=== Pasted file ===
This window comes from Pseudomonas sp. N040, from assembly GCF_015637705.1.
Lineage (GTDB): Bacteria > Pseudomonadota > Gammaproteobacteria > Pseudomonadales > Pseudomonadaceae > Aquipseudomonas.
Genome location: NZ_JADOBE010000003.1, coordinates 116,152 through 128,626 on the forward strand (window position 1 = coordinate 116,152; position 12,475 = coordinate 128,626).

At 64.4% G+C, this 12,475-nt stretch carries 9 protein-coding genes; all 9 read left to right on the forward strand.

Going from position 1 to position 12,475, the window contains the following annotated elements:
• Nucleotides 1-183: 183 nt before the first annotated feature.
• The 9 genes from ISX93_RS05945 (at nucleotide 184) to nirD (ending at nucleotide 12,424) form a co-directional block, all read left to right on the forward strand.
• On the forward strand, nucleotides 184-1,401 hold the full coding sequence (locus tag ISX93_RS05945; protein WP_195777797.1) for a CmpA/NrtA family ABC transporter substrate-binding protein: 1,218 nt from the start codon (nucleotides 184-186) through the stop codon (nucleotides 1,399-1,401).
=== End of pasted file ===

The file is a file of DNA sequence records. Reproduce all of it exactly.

This window comes from Pseudomonas sp. N040, from assembly GCF_015637705.1.
Lineage (GTDB): Bacteria > Pseudomonadota > Gammaproteobacteria > Pseudomonadales > Pseudomonadaceae > Aquipseudomonas.
Genome location: NZ_JADOBE010000003.1, coordinates 116,152 through 128,626 on the forward strand (window position 1 = coordinate 116,152; position 12,475 = coordinate 128,626).

At 64.4% G+C, this 12,475-nt stretch carries 9 protein-coding genes; all 9 read left to right on the forward strand.

Going from position 1 to position 12,475, the window contains the following annotated elements:
• Nucleotides 1-183: 183 nt before the first annotated feature.
• The 9 genes from ISX93_RS05945 (at nucleotide 184) to nirD (ending at nucleotide 12,424) form a co-directional block, all read left to right on the forward strand.
• On the forward strand, nucleotides 184-1,401 hold the full coding sequence (locus tag ISX93_RS05945; protein WP_195777797.1) for a CmpA/NrtA family ABC transporter substrate-binding protein: 1,218 nt from the start codon (nucleotides 184-186) through the stop codon (nucleotides 1,399-1,401).